There are some important, thought-provoking pictures worth seeing at SXSW Film this year, from a documentary on Osama Bin Laden's former bodyguard (The Oath) to the tale of a Scottish stand-up comedian whose past tragically becomes part of his act (Crying With Laughter). Last night, however, the thought that most provoked me was: if outnumbered by armed henchmen, how could one possibly overtake them with nothing but a stalk of celery from a nearby trash bin? The answer, of course, is waiting in MacGruber.
Saturday Night Live skits that get the Hollywood treatment (The Ladies Man, Superstar, Night at the Roxbury, Coneheads, and let's not forget It's Pat) have been, with just a few exceptions, critical and box office disasters. Stuart Saves His Family, for instance, cost $15 million to make. It grossed under a million, and has a 29 percent rating from Rotten Tomatoes. If you've ever tried watching it, you understand. Blame Wayne's World, which grossed six times its budget and led to the foolish trend of taking two-minute sketches (some of which weren't terribly funny in the first place) and turning them into two-hour films.
It's been so bad, in fact, that it has been a full ten years since an SNL skit was made into a movie. (The last was Ladies Man, from 2000.) Fortunately, someone decided that despite the history it was time to get back on that horse, mullet wig in hand.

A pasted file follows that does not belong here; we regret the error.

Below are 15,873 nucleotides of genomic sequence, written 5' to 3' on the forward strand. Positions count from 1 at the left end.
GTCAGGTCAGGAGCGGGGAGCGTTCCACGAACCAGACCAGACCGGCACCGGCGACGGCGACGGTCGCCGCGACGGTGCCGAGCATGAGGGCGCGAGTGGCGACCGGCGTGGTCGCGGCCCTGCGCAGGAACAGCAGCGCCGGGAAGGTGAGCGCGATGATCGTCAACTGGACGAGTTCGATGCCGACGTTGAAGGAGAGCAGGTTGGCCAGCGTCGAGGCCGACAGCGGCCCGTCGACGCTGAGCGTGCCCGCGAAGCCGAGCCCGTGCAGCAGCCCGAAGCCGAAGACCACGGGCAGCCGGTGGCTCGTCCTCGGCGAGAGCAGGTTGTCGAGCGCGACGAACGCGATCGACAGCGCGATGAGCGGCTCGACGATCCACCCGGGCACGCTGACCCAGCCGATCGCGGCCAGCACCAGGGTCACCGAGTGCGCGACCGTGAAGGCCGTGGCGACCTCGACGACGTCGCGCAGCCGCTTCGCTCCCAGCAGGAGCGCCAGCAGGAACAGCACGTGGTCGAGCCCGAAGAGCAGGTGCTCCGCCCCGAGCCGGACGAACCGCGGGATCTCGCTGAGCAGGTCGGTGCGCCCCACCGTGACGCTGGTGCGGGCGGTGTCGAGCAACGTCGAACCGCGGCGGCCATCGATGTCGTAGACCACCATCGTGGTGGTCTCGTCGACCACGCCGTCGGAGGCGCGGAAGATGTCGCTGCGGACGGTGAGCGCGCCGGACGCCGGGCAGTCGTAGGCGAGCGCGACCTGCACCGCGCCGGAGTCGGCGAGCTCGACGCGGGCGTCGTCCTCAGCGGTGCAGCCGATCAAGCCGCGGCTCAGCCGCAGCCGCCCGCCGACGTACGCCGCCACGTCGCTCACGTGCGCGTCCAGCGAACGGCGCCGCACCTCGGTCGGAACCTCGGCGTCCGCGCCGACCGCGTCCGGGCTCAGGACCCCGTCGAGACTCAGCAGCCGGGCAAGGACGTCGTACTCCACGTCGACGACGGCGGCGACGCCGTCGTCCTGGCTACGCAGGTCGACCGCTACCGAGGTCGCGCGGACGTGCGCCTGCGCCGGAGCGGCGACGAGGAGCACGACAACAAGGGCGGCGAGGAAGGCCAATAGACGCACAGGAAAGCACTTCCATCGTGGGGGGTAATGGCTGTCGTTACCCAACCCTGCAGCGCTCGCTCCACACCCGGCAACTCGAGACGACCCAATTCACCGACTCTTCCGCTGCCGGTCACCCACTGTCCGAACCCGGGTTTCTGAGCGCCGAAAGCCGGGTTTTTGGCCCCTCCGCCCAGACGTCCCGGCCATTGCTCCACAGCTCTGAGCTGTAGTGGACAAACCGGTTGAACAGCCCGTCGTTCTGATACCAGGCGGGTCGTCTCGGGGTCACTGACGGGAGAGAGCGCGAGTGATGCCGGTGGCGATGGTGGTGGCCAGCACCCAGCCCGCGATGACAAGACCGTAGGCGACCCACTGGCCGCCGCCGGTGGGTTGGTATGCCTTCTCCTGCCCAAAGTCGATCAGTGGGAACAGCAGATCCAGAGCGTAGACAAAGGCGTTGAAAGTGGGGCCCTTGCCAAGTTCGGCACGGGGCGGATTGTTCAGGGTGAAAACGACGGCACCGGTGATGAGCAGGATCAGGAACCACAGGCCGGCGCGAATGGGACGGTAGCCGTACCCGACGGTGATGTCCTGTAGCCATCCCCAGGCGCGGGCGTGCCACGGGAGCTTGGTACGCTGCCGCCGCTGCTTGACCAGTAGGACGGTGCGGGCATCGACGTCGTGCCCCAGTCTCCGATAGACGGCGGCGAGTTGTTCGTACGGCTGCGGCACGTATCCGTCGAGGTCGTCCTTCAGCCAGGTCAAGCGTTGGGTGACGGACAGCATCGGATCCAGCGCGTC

Part homage, part spoof of some classic action films from the '80s (Rambo III, Top Gun, Die Hard, the Lethal Weapon series), MacGruber avoids the pitfalls of its predecessors by deciding to not merely recycle the punchlines of a skit but instead expand on the character behind it. MacGruber is a man whose preoccupation in the past with alcoholism, fear of aging, racism, and the crash of the stock market prevented him from defusing ticking bombs. Now there is a supervillian to contend with (Val Kilmer, going all-in), a dead wife, and an obsession with a removable car stereo. But instead of a string of time bomb scenarios like in the skit, we get a series of clever action sequences (and some classic sex scenes) to move things along.
The director, Jorma Taccone, has been an SNL writer for five years, and is one-third of The Lonely Island, the group behind the show's digital shorts series, which constitute some of SNL's best work as of late (Lazy Sunday, Jizz in My Pants, and Dick in a Box all come to mind). With the talent and intensity of Will Forte as MacGruber (arguably SNL's best performer as of late), both the laughs and the action deliver.
Prognosticating MacGruber's wild success would be just as foolish as greenlighting Ladies Man II, and it's important to remember the effect that a premiere can have on your perception of a film. But it's certainly the best SNL skit movie since Wayne's World, and arguably the best action-comedy since Beverly Hills Cop. Expect to see a lot of guys (and ladies) in mullets and down vests come Halloween.
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